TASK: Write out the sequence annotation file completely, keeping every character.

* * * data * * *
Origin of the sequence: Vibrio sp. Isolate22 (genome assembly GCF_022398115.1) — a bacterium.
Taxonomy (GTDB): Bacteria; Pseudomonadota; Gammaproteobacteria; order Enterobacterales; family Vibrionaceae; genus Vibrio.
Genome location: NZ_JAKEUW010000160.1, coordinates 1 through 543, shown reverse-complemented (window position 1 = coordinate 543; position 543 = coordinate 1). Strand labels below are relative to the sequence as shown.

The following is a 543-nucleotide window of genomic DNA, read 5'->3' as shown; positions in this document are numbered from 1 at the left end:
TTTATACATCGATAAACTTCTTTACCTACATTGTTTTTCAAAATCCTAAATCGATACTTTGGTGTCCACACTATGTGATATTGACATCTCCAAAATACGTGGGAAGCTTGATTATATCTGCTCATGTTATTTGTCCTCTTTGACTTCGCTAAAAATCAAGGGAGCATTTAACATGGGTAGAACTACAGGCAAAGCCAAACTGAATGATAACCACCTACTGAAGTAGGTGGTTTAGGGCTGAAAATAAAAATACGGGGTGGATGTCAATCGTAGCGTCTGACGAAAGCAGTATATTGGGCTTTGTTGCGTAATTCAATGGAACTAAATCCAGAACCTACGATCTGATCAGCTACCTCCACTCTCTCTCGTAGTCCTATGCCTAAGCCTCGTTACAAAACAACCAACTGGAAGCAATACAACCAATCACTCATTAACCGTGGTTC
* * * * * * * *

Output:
Origin of the sequence: Vibrio sp. Isolate22 (genome assembly GCF_022398115.1) — a bacterium.
Taxonomy (GTDB): Bacteria; Pseudomonadota; Gammaproteobacteria; order Enterobacterales; family Vibrionaceae; genus Vibrio.
Genome location: NZ_JAKEUW010000160.1, coordinates 1 through 543, shown reverse-complemented (window position 1 = coordinate 543; position 543 = coordinate 1). Strand labels below are relative to the sequence as shown.

The following is a 543-nucleotide window of genomic DNA, read 5'->3' as shown; positions in this document are numbered from 1 at the left end:
TTTATACATCGATAAACTTCTTTACCTACATTGTTTTTCAAAATCCTAAATCGATACTTTGGTGTCCACACTATGTGATATTGACATCTCCAAAATACGTGGGAAGCTTGATTATATCTGCTCATGTTATTTGTCCTCTTTGACTTCGCTAAAAATCAAGGGAGCATTTAACATGGGTAGAACTACAGGCAAAGCCAAACTGAATGATAACCACCTACTGAAGTAGGTGGTTTAGGGCTGAAAATAAAAATACGGGGTGGATGTCAATCGTAGCGTCTGACGAAAGCAGTATATTGGGCTTTGTTGCGTAATTCAATGGAACTAAATCCAGAACCTACGATCTGATCAGCTACCTCCACTCTCTCTCGTAGTCCTATGCCTAAGCCTCGTTACAAAACAACCAACTGGAAGCAATACAACCAATCACTCATTAACCGTGGTTC